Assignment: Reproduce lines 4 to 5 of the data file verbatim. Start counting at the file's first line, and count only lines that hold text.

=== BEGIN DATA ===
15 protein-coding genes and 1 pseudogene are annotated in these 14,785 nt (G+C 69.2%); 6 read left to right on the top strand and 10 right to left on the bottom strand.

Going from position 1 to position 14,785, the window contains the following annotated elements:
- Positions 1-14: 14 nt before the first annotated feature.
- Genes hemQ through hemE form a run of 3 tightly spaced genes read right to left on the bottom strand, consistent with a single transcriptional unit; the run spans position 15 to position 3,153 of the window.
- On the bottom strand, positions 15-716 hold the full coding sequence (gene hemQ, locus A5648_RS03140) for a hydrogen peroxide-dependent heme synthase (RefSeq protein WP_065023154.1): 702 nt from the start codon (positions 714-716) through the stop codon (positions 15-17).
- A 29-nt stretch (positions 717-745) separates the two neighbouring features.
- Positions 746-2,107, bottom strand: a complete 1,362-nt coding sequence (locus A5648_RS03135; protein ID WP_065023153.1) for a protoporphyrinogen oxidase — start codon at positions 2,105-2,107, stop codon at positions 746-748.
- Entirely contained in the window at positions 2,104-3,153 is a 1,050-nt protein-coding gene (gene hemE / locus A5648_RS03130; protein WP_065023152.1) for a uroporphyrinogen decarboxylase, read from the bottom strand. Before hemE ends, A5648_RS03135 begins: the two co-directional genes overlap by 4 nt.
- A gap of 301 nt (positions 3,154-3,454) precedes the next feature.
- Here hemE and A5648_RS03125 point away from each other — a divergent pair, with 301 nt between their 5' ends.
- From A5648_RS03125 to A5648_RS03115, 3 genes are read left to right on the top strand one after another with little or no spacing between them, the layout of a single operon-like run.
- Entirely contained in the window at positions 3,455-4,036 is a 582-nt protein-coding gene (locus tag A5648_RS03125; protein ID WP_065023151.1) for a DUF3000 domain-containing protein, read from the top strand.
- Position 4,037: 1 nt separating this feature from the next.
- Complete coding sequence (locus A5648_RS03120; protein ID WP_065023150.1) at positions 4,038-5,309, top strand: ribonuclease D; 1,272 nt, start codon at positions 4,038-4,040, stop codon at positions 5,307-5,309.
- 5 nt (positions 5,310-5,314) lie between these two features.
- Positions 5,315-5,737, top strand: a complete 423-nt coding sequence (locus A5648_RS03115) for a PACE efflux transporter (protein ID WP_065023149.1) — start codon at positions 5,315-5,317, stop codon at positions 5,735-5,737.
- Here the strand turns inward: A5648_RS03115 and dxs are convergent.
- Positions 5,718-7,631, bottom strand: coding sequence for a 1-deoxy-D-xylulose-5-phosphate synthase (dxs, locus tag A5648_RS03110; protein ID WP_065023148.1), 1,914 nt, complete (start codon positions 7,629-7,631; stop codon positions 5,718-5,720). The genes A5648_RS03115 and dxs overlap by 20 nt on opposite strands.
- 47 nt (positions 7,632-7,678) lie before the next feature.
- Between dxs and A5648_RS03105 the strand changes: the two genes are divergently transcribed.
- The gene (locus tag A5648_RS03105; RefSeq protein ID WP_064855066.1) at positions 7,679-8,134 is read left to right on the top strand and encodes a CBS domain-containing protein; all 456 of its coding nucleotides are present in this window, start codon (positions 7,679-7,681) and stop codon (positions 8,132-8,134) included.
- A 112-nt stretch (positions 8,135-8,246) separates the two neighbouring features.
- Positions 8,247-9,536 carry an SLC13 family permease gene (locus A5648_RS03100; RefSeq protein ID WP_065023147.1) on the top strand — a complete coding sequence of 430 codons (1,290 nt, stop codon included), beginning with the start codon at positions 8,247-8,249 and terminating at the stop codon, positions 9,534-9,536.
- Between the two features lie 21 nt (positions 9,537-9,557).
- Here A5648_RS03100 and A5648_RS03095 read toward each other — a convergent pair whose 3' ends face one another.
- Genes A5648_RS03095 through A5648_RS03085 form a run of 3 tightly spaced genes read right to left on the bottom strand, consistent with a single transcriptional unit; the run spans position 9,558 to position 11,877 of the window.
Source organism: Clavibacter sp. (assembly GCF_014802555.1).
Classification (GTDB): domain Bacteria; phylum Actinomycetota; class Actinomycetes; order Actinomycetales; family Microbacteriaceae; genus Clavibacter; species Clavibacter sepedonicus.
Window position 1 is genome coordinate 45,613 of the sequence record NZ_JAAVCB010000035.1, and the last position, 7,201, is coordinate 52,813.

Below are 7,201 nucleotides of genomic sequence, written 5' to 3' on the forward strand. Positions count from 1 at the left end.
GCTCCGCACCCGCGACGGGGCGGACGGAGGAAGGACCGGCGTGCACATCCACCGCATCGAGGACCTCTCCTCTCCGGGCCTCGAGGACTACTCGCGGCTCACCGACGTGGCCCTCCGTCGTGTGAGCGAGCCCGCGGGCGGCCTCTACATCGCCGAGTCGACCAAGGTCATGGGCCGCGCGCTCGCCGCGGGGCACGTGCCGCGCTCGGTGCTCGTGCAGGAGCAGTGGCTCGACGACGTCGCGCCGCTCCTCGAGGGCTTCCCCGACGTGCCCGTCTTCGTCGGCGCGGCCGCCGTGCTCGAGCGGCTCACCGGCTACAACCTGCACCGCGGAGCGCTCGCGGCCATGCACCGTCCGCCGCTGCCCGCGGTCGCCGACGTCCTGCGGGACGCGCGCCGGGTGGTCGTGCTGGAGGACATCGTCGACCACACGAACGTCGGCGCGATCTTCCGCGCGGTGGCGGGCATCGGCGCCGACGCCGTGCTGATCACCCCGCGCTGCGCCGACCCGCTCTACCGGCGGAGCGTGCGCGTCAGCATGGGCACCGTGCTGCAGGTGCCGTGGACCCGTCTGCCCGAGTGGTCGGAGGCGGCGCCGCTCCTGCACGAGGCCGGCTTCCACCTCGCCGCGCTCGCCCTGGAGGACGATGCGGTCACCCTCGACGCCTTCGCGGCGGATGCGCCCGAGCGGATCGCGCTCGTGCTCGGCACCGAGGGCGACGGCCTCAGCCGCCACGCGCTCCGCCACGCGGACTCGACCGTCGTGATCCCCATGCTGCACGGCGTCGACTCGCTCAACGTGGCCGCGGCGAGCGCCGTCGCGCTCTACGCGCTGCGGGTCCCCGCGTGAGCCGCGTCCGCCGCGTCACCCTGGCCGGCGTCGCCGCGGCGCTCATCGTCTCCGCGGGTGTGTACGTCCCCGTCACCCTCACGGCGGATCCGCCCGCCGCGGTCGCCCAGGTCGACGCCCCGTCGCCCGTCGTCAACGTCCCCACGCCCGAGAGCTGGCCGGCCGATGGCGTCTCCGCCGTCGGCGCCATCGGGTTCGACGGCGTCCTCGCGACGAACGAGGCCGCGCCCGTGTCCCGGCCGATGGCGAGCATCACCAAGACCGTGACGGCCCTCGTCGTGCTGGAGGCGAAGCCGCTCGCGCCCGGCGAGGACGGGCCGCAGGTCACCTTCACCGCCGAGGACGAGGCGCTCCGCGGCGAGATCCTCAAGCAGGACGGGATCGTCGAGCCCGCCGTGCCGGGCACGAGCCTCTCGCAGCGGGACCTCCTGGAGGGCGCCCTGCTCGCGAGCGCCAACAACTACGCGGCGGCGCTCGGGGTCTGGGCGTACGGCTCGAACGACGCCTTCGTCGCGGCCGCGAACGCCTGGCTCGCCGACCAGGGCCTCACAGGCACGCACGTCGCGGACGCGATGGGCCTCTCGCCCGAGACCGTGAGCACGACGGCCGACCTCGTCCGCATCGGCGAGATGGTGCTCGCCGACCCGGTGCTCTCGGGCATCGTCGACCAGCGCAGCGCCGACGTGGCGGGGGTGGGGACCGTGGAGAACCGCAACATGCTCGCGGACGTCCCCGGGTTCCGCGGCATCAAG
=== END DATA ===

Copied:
- Genes hemQ through hemE form a run of 3 tightly spaced genes read right to left on the bottom strand, consistent with a single transcriptional unit; the run spans position 15 to position 3,153 of the window.
- On the bottom strand, positions 15-716 hold the full coding sequence (gene hemQ, locus A5648_RS03140) for a hydrogen peroxide-dependent heme synthase (RefSeq protein WP_065023154.1): 702 nt from the start codon (positions 714-716) through the stop codon (positions 15-17).